IN WHAT could cause considerable embarrassment to the government, the family of eminent jurist and former chief justice of India, late Justice J S Verma, has decided not to accept the Padma Bhushan awarded to him posthumously on the eve of Republic Day this year.
It is believed Verma being given just a Padma Bhushan has hurt his family and friends, leading to their decision to not accept the award. Their not being consulted formally before the announcement too has added to a sense of feeling undermined.
“We do not want to accept what we know Justice Verma himself would not have accepted,” Verma’s wife Pushpa Verma has said in a letter written and couriered to President Pranab Mukherjee on Wednesday.
Pushpa Verma has written that she is yet to receive any official communication but is responding after reading reports in the media that her late husband has been given the Padma Bhushan.
She has written she does not think it “appropriate” to accept the award on his behalf as he “never hankered or lobbied for any acclaim, reward or favour”.
“He always and strictly, put India first before any personal profit or gain. He will always be remembered as one of India’s most pre-eminent jurists and with a legacy of alleviating substantive injustice through the forging of globally acclaimed new legal tools,” she has said.
Verma had most recently headed a three-member committee, set up in the aftermath of the December 16, 2012 gangrape in Delhi, to suggest changes in criminal law to ensure speedy justice to victims of sex crimes. He died after a brief spell of illness in April.
Pushpa Verma has also written how “the greatest honour to him remains how he is held in the hearts and minds of his fellow countrymen, as a true friend not just to women and youth, but to those, most in need of one”.
This, she writes, is what will remain “invaluable to us, him and the constitutional ideal of justice he fought for”.
While there is no hint of rancour in the letter about Verma not being considered for a higher award, his daughter Shubhra told The Indian Express that “there were informal enquiries in my father’s school in Satna and in Noida, at our home too, for the Padma Vibhushan. But when the announcement was made, it was the Padma Bhushan. We have received no communication at all, formally.”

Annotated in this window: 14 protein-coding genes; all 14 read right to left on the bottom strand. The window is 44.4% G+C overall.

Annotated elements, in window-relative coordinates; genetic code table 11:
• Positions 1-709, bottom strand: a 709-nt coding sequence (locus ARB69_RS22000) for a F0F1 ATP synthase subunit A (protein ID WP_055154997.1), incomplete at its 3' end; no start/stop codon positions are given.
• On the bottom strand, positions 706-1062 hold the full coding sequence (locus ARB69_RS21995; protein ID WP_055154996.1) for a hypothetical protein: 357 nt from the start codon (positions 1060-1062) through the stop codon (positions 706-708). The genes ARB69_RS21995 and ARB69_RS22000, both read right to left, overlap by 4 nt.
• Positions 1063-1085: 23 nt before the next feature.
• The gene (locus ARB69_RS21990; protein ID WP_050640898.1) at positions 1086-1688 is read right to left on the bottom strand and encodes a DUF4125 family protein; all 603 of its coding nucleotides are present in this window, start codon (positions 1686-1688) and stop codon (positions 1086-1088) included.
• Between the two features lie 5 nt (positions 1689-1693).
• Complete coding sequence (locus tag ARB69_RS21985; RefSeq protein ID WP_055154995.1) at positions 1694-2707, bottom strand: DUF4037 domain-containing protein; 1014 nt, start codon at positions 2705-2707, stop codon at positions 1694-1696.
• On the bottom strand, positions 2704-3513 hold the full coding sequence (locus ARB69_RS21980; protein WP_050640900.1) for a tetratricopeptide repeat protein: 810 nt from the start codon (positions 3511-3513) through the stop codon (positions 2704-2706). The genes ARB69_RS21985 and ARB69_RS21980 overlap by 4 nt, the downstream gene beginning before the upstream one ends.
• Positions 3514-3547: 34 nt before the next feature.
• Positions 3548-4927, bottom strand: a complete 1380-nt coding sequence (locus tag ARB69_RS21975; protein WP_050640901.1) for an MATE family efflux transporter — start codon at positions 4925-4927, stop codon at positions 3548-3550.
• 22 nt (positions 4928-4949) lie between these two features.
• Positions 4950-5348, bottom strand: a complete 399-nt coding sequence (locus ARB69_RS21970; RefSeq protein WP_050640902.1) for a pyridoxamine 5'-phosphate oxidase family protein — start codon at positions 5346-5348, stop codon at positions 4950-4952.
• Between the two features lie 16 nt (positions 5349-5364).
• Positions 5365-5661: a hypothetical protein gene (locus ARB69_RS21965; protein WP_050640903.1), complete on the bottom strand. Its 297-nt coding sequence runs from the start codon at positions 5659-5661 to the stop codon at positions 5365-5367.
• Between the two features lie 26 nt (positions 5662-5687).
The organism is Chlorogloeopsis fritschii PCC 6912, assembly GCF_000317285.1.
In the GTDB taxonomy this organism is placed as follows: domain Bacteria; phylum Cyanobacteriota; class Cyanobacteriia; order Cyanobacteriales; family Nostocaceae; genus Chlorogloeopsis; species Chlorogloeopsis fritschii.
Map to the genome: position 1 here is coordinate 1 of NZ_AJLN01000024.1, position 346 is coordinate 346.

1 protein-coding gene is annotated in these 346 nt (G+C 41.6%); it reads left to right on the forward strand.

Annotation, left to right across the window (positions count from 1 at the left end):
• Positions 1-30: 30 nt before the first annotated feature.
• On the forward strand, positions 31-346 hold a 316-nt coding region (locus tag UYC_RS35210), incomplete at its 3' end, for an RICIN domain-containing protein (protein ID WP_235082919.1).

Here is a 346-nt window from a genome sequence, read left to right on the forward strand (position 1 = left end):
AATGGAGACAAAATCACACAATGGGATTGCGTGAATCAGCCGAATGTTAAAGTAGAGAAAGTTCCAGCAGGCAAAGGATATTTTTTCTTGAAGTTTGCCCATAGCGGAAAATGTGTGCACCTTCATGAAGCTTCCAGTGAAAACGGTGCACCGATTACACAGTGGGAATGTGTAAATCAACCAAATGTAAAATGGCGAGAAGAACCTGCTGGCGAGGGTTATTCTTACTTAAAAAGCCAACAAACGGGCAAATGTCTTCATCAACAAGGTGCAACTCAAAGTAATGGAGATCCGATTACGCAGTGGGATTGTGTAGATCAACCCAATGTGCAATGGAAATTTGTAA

Verma’s contemporaries expressed their unhappiness Thursday on the Padma Bhushan being too small an award for someone of his stature.
Justice Rajinder Sachar, a former chief justice of the Delhi High Court, expressed his horror at the “insensitivity” of the bureaucracy and said giving him the Padma Bhushan and not the Padma Vibhushan was a “shoddy job”.
“Justice Verma was universally respected both in Judiciary and the Public. His contribution in Judiciary and post-retirement period was immense. I know personally his pain at the horrible happening in 2002 Gujarat and his bold and persistent intervention as a chairperson of National Human Rights Commission. To calm the situation, the Union government turned to him to do a speedy job for reforming the rape law, which everybody agrees was done with commendable speed,” Sachar said in a statement.
“Bureaucracy has of course bungled. But can the supervising political authorities excuse themselves for this lack of sensitivity?” Sachar has asked.
Leading Advocate Raju Ramachandran said he speaks for many when he says that “a Padma Vibhushan for a former chief justice of his eminence would have been much more suitable. Attorneys General, except one, and eminent jurists like Fali Nariman have all got the Padma Vibhushan, so why not him?”
Only In The Express